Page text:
Wednesday, May 27, 2015

Why I Can't Stop Thinking About 'Mad Max: Fury Road'


During a much-needed day off, I capped off a day of relaxation and self-reflection with George Miller's Mad Max: Fury Road, a reboot of sorts for the influential trilogy of 1980s Mel Gibson flicks. I've never seen a Mad Max film before, and judging by what I'd heard about this new installment (starring Bane himself, Tom Hardy), I wouldn't need to do much homework before diving into this high-octane race through a post-apocalyptic desert wasteland. Instead, I strolled into the 3:40 showing at Bow Tie Cinemas' Regent 8 in South Norwalk with only the faintest knowledge of the film, expecting little more than loud explosions and steel-bending car wrecks, and what I got was a whole lot more. Whether or not it was a good choice on a day that was supposed to be relaxing is another issue.

Fury Road isn't a fun movie, necessarily, and definitely isn't what most people are looking for in a summer blockbuster. Max's world is a tense and grotesque one, and it's not one I was entirely comfortable experiencing for the film's two-hour's running time. That being said, I loved what this film brought to the table. Here's why it's sticking with me. Spoilers ahead!


  • This film is a love letter to practical filmmaking, using real cars, real pyrotechnics and real stunts. CGI was used sparingly, and seldom drew attention to itself. 
  • The villain, Immortan Joe (Hugh Keays-Byrne), is delightfully evil and always interesting to watch on-screen thanks to some superb makeup work. There's that dedication to practical effects again.
  • The Doof Warrior, who heralds the coming of Immortan Joe's war party with a flame-spewing guitar, is one of the craziest things I've ever seen in a movie. I want him to play my next birthday party.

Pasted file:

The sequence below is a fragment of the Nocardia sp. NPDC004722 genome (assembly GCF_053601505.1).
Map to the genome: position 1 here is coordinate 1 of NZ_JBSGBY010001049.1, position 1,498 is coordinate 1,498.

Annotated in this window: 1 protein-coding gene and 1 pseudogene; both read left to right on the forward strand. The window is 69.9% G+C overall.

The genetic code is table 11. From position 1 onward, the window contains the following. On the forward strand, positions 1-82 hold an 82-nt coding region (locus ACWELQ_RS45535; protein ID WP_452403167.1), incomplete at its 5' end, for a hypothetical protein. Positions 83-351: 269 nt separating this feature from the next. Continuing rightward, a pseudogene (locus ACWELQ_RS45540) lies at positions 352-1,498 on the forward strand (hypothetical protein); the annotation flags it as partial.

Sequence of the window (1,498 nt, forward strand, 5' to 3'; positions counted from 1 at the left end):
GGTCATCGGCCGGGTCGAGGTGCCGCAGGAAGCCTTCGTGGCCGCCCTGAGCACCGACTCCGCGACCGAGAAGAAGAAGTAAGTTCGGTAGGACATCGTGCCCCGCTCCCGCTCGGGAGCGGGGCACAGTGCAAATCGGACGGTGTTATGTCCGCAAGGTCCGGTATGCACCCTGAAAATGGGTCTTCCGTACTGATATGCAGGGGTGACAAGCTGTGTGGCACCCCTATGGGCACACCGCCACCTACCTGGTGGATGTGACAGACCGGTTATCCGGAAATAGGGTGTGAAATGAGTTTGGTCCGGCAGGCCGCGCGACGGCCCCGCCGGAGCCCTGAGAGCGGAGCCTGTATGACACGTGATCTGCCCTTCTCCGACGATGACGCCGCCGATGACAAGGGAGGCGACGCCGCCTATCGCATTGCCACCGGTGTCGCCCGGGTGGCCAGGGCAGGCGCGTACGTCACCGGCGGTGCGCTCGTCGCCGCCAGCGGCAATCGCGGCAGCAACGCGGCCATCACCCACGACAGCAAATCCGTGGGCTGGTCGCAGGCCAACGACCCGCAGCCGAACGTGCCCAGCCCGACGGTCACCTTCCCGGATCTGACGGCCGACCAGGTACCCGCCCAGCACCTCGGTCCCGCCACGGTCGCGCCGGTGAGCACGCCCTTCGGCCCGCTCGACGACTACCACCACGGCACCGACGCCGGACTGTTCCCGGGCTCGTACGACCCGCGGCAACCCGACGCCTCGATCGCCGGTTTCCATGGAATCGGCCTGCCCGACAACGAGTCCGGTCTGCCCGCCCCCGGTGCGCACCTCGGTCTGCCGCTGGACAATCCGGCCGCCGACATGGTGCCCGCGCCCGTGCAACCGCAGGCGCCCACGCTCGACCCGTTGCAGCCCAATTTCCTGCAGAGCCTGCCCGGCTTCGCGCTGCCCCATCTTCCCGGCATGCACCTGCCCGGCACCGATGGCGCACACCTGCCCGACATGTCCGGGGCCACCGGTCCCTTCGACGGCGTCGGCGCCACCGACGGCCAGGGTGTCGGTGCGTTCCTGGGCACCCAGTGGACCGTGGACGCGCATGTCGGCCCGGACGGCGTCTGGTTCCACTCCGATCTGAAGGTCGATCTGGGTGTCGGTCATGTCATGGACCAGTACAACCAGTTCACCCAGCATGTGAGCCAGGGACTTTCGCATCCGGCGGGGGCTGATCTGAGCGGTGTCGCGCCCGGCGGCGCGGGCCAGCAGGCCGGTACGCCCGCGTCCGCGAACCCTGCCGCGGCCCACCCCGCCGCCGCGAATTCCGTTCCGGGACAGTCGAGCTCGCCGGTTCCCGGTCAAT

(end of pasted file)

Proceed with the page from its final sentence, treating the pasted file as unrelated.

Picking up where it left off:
• With all of this talk recently about genre flicks not giving women their due, it's arguable that the women in Fury Road are its strongest characters, namely Charlize Theron's awesomely named Imperator Furiosa. In fact, Furiosa has more bearing on the plot than even Max himself.
  • The scene where Immortan Joe's son, Rictus Erectus (former WWE Superstar Nathan Jones), meets his baby brother is one of the most nightmarish things I've seen in a movie in quite some time. 
  • I dug that Immortan Joe's soldiers, or "war boys," had a viking-esque code of honor, with promises of Valhalla for those who make the ultimate sacrifice in battle. This made it easier to sympathize with Nux (Nicholas Hoult) later in the movie.
  • This movie shows more than it tells. We don't get a ton of exposition once things get rolling, and the film isn't really interested in slowing down to explain why things are the way they are in this universe. There's a lot of world-building going on, but you'll barely notice it. That's rare.
  • Fury Road isn't beholden to the original films, nor does it end with a tease for sequels. This movie truly stands alone, making you actually want a sequel before you're guaranteed one. 

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